I’m not often a person that is scared of new things. I will say yes to something new, at least once, and give it the ol' college try. Sure, I have some nerves going into anything new. First night of class at Harvard and I was a bit anxious (a solid B grade, by the way). Going to a tech conference on my own? Of course I’ll make friends. Meeting a friend’s coworkers at a bar? Sure, I can hold my own. However, two Sunday nights ago, I sat in a small classroom with a dozen other people and literally shook with fear. My face hot and red, my fingers quivering, the paper I held whipping about like a flag in a hurricane, my breath like a clump of sand that I chewed and choked on, unable to swallow. What prompted this fear, you ask? Reading the first page of my very raw and problematic novel.
Since this is the year of pushing personal boundaries and fulfilling the stories I’ve told about myself, I signed up for Novel In Progress at GrubStreet, a Boston creative writing center. Sometimes, you just know you can’t do a thing on your own. Maybe it’s running a marathon or learning to code. Maybe it’s baking or drawing or fixing a car. Maybe it’s meditation or white water rafting. Whatever it is, you need a little help. For me, it was—it is—writing a novel. I need help. These characters have lived in my head for the better part of a year. I know some of their quirks, I know the big plot points, I have listened to their own fears. What I don’t know is how to put their stories into a cohesive whole. I don’t know what works and what doesn’t. I don’t have a group of people that I can talk to about these problems or the woes of being a writer.
Now, there are more than a few classes and articles online that may have helped me. I’ve read more than my fair share of books on the craft of writing, the novel-building process, creating the habits to bring one’s novel to life. I learned though, for me, in-person classes are more effective at accomplishing a goal. Having to be at a physical location, to show up and be present, is a thousand times better than sitting behind a screen interacting with faceless names. The fear is largely gone when I’m behind a screen and I think fear is a good indicator of growth. There is something intangible but wholly invigorating to interacting with your fellow humans in the real world. It exposes you. I believe in the power of words but I believe even more so in backing up those words with my presence. Plus, there is that whole spontaneity of live, in-person conversation that isn’t available through forums or comments.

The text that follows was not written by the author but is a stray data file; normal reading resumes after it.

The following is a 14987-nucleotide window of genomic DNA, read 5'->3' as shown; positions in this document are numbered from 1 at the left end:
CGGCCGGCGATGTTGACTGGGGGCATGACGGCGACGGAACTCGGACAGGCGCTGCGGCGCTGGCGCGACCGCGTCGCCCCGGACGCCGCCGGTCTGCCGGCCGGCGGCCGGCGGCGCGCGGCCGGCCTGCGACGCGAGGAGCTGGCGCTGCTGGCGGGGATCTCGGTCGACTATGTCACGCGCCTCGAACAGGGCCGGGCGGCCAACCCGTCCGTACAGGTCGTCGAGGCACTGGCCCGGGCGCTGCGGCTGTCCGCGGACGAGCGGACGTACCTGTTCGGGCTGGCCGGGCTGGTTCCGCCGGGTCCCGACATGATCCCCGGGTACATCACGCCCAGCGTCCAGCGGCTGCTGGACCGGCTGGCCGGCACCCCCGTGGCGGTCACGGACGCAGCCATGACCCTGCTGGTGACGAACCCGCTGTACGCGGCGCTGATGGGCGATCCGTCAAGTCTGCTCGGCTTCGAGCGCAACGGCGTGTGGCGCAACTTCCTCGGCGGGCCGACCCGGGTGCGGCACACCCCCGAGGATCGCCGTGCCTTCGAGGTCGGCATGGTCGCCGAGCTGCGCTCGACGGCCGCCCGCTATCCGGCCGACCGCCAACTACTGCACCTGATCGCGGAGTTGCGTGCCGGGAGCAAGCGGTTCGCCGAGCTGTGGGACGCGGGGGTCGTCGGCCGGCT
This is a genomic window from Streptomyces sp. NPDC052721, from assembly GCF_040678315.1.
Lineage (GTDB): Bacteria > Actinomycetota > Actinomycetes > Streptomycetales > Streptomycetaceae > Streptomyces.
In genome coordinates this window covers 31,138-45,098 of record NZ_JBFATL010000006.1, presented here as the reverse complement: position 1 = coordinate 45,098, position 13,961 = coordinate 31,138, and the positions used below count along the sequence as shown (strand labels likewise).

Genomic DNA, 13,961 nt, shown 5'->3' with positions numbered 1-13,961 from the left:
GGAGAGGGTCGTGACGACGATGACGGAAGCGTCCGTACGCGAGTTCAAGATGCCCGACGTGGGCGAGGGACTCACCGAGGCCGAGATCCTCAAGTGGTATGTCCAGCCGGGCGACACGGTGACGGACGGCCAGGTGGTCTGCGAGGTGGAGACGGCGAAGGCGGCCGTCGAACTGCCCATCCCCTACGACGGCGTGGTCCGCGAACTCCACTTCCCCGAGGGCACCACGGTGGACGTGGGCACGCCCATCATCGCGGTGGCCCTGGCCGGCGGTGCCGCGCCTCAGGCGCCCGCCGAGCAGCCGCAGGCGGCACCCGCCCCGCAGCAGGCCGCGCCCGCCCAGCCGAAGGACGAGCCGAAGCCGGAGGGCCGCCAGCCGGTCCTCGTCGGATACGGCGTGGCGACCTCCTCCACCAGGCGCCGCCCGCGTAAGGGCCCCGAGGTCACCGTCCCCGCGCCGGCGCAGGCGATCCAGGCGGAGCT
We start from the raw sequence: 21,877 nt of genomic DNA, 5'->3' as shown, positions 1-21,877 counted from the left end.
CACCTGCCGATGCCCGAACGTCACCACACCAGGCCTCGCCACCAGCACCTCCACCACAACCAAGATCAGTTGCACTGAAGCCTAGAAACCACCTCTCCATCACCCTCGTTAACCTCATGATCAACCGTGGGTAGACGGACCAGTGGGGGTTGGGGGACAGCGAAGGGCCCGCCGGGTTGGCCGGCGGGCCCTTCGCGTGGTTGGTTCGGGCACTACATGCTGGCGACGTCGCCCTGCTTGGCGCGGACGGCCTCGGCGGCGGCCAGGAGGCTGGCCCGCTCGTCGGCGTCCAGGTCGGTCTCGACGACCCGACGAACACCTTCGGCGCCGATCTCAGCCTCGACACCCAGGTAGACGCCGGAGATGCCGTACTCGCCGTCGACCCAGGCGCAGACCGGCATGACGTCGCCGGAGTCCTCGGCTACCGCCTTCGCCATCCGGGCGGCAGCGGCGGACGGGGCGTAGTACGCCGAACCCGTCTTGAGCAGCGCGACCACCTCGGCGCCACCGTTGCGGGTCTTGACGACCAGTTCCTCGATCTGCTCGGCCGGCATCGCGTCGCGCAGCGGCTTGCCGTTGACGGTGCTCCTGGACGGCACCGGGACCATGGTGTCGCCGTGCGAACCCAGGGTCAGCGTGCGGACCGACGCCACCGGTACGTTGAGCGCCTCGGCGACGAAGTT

It is with this thinking that I signed up for class. On that inaugural day, we read the first page of our novel, introduced ourselves, and explained what our book was about. My words thick and viscous, coming out of my mouth like black tar, dribbling onto the table that shook under the earthquake of my fear, barely explained what my novel was about. I tripped and fell flat, metaphorically speaking, and threw my hands up in frustration. I do not quite understand why I was so scared or so unable to talk about my story. Perhaps it’s because this work is mine, these words are mine, these thoughts are mine, laid bare, like walking naked down Commonwealth Ave. There’s nowhere to hide. To be a writer, to share the world inside my head with visitors to the page, has been a dream of mine since I was a wee one. This class may just prove that I’m a hack and that I’ve wasted thirty years pretending to be a writer.
Yet I need to know. I need to know what it’s like to finish a novel. Maybe I abhor this whole process of writing. It’s a real possibility. Until I do it, it’s an unknown. And so I push through my fear, push through the burning shame sprouting like a field of red poppies on my cheeks, and vomit out the words I have written. I will ask what works and what doesn’t. Do my characters have a chance at being part of someone else’s life other than my own? I just need a sliver of…of what? A sliver of talent? A sliver of a good sentence? What? What is it that I need? I do know that whatever I am looking for is far stronger and more important than this fear, than this temporary discomfort. Fear is a big motivator, isn’t it?